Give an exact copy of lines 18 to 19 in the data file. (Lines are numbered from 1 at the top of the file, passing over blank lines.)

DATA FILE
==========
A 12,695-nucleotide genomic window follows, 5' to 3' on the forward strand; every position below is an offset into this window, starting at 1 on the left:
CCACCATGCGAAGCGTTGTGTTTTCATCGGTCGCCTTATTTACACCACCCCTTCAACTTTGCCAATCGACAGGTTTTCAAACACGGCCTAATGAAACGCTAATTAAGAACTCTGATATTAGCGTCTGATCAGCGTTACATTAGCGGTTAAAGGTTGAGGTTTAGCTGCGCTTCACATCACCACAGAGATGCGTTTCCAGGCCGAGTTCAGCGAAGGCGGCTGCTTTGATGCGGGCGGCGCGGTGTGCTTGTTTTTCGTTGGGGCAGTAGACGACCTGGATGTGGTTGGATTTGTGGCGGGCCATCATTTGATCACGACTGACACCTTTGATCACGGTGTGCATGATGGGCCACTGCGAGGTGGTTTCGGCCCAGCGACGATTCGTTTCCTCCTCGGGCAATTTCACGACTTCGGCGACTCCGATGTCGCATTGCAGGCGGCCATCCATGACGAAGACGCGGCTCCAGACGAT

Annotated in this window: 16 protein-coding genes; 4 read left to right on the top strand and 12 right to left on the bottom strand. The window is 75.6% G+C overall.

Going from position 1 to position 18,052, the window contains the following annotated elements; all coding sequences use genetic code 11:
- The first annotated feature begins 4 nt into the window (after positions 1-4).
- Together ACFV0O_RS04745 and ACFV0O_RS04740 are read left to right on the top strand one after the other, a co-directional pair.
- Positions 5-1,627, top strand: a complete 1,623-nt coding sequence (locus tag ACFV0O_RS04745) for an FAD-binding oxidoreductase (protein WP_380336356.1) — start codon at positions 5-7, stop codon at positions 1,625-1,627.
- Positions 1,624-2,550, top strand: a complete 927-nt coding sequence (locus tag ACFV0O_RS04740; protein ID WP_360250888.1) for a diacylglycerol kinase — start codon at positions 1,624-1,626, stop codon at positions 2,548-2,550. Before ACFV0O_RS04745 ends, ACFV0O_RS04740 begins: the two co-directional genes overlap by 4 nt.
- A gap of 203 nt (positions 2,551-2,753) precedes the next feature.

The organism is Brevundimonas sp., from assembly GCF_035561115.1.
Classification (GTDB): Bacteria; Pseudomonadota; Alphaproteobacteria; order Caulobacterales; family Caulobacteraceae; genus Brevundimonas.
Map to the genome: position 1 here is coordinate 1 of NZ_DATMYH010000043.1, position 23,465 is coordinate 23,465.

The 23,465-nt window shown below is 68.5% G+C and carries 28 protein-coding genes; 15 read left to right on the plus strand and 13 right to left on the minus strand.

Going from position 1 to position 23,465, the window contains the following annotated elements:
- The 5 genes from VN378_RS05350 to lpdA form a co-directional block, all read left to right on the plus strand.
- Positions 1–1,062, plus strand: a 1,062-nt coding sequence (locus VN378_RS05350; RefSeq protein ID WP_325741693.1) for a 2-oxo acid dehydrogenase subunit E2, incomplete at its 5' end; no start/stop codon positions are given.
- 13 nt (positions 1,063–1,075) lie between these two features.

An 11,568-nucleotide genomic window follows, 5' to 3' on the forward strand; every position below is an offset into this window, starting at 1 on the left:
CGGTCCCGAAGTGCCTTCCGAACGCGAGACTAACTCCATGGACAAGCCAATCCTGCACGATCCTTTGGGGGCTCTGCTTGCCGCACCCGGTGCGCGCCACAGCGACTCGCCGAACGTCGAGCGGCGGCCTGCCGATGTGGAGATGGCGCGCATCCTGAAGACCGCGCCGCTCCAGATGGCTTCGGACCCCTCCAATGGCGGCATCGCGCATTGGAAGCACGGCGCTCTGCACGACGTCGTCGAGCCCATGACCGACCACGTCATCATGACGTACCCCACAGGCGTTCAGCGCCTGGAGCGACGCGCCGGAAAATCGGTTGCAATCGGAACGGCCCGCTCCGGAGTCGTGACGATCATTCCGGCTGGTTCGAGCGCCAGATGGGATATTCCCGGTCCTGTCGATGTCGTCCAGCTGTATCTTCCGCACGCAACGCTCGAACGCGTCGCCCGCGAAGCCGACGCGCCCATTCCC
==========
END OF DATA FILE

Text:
An 11,568-nucleotide genomic window follows, 5' to 3' on the forward strand; every position below is an offset into this window, starting at 1 on the left:
CGGTCCCGAAGTGCCTTCCGAACGCGAGACTAACTCCATGGACAAGCCAATCCTGCACGATCCTTTGGGGGCTCTGCTTGCCGCACCCGGTGCGCGCCACAGCGACTCGCCGAACGTCGAGCGGCGGCCTGCCGATGTGGAGATGGCGCGCATCCTGAAGACCGCGCCGCTCCAGATGGCTTCGGACCCCTCCAATGGCGGCATCGCGCATTGGAAGCACGGCGCTCTGCACGACGTCGTCGAGCCCATGACCGACCACGTCATCATGACGTACCCCACAGGCGTTCAGCGCCTGGAGCGACGCGCCGGAAAATCGGTTGCAATCGGAACGGCCCGCTCCGGAGTCGTGACGATCATTCCGGCTGGTTCGAGCGCCAGATGGGATATTCCCGGTCCTGTCGATGTCGTCCAGCTGTATCTTCCGCACGCAACGCTCGAACGCGTCGCCCGCGAAGCCGACGCGCCCATTCCC